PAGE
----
The Virginia Festival of the Book continued on Friday, and all of the programs I went to were great.
First, I headed over to WriterHouse for the Novels About Novelists panel, which featured Martha McPhee, John McNally, and Carolyn Parkhurst. I think I would enjoy all three of those novels, and all three writers were very good presenters. I didn’t buy the books, but I’m definitely going to keep them in mind.
Then I walked back to New Dominion Bookshop, stopping on the way for coffee at Java Java, thinking I had plenty of time. And yet I realized the next program I wanted to see would be in high demand, so I finished quickly and got to the store. Where the seats were already filled. But I sat on the stairs and that was fine. This was the National Book Award Winners panel, featuring John Casey, Kathryn Erskine, and Jaimy Gordon. I was able to chat with John a bit–I know him from the Sewanee Writers’ Conference–and got both Kathryn’s and Jaimy’s books. (I already had John’s.)
After that program I had a little time to walk around the mall before my next program, also at New Dominion. This one was poetry, and while the space wasn’t as crowded as it had been for the NBA winners, it was pretty full. The subject was The Disastrous Muse and featured Dan Albergotti, Jake Adam York, and Jon Pineda, all of whom I knew, and Jane Satterfield, whom I’d heard of but never met. The readings were all great. Then it was time to hurry home.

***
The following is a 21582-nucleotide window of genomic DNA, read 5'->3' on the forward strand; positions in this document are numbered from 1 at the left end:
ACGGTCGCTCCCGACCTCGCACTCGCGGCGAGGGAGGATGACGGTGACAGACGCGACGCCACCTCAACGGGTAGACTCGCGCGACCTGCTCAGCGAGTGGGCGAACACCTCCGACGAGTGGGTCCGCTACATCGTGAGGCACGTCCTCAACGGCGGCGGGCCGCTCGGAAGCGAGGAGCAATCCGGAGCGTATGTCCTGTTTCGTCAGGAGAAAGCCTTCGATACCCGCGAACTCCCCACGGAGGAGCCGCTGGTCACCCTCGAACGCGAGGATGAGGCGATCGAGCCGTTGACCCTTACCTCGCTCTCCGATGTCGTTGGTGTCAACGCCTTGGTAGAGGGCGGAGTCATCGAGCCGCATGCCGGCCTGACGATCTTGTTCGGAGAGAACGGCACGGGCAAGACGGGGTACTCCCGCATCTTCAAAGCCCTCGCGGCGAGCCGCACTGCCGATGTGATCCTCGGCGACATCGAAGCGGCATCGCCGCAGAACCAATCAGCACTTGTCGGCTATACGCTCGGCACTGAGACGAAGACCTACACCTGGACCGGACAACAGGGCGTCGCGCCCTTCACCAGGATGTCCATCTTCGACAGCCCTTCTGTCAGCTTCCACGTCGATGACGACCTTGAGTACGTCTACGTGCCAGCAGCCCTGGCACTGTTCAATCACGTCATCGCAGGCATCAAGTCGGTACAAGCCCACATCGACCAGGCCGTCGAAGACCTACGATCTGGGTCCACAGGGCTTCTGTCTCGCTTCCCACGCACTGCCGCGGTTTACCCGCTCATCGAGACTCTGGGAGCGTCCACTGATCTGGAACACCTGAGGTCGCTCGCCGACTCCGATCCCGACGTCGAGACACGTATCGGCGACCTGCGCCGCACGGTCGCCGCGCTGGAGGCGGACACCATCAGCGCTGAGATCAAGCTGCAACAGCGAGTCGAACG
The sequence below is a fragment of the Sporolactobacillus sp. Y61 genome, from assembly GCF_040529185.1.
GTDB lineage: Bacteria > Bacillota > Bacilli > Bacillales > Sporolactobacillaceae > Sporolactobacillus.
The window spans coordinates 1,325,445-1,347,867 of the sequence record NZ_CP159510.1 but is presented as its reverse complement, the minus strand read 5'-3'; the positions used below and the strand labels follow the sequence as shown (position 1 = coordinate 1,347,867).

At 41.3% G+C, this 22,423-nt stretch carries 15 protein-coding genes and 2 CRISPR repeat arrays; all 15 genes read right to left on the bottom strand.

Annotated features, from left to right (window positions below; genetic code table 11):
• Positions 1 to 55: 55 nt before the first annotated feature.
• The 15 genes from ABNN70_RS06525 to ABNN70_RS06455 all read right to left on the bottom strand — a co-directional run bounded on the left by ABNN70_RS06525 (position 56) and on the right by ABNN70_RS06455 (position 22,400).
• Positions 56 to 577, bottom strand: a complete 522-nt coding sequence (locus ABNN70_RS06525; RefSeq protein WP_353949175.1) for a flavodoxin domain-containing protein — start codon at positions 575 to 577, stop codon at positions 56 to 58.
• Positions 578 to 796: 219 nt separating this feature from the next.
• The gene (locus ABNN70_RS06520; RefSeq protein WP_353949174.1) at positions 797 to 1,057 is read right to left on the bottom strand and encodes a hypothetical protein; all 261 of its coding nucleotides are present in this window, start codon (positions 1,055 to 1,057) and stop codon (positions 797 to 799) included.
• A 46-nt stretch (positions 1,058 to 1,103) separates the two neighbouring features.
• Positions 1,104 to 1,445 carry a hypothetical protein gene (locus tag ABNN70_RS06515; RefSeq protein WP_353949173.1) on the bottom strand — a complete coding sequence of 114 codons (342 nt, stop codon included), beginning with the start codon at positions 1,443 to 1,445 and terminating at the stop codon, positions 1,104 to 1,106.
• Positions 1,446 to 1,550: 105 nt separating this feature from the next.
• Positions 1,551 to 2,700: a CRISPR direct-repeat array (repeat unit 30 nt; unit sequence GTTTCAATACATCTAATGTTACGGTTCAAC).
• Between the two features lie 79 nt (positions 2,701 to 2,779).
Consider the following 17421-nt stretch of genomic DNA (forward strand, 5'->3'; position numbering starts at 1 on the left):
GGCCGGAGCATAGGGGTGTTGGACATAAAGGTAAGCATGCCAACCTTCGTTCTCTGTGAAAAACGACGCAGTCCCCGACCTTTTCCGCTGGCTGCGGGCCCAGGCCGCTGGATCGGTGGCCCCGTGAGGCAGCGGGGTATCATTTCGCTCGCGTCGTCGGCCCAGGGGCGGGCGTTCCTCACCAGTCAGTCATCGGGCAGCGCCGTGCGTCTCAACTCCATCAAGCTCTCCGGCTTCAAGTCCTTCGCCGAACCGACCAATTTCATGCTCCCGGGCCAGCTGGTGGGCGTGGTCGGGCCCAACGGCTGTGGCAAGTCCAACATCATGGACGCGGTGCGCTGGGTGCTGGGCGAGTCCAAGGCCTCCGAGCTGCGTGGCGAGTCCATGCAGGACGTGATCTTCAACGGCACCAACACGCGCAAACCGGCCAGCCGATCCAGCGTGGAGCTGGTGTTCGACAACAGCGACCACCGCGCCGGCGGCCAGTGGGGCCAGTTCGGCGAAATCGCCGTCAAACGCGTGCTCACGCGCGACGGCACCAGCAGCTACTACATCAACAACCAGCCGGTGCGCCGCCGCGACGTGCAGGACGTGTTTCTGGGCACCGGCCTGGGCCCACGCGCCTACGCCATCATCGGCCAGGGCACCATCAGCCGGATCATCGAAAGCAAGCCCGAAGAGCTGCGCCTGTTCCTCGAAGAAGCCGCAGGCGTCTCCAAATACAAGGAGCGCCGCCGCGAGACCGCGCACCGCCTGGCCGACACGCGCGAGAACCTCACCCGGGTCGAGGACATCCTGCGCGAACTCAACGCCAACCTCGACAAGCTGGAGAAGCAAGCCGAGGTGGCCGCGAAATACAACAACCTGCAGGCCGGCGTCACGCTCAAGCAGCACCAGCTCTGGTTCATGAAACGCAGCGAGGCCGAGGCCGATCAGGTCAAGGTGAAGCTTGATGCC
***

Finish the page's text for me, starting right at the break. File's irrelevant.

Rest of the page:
On Saturday I came over the mountain earlier because I was moderating a panel at 10AM. First, in the bookfair, I saw people I knew from both WriterHouse and James River Writers, so I chatted with them for a while. The panel went well, I thought. The subject was “Death: Another Time, Another Place” and, although I still don’t know exactly how that title covered all the books represented on the panel, we had plenty to talk about. I really enjoyed listening to John Connolly, Alan Orloff, Deanna Raybourn, and Paul Robertson talk about their work. There were some very good questions, and then it was over. (The book signing afterward was a little confusing. Fans were supposed to go all the way out to the lobby to buy the books and then come back to the signing area, which was in the hallway. That wasn’t made clear to me as a moderator or else I would have announced it. Also, my book was available for sale, but I doubt that anyone bought it–I wasn’t able to stick around to sign, even if there had been a space for me.)
I hurried out to Barnes & Noble for the Short Story panel, the one I was on last year, and discovered that the moderator this year was the same as last year’s also. I probably would have gone to this program even if my friend Mary Akers hadn’t been on it, but it was fun to hear her read again. Also on the panel were Ed Falco and Andrew Wingfield, whose books I bought (I already had Mary’s, of course), and Ariel Sabar, whose memoir I bought when he appeared at the Festival two years ago.
After a late lunch, then, I came back to Barnes & Noble to moderate my last panel, on Historical Fiction. We had a good crowd–better than I expected for late on a Saturday afternoon–for Lenore Hart, Brenda Rickman Vantrease, George Robert Minkoff, and Paul Robertson. Unfortunately I let their presentations go on a little long so there was only about 15 minutes for questions. It was all fascinating.
And then there was just enough time to head back to the mall for the authors’ reception at the Paramount, a fun event that I always enjoy.
A very successful Festival! (It continues today, but I wasn’t drawn to the events on the schedule for today.)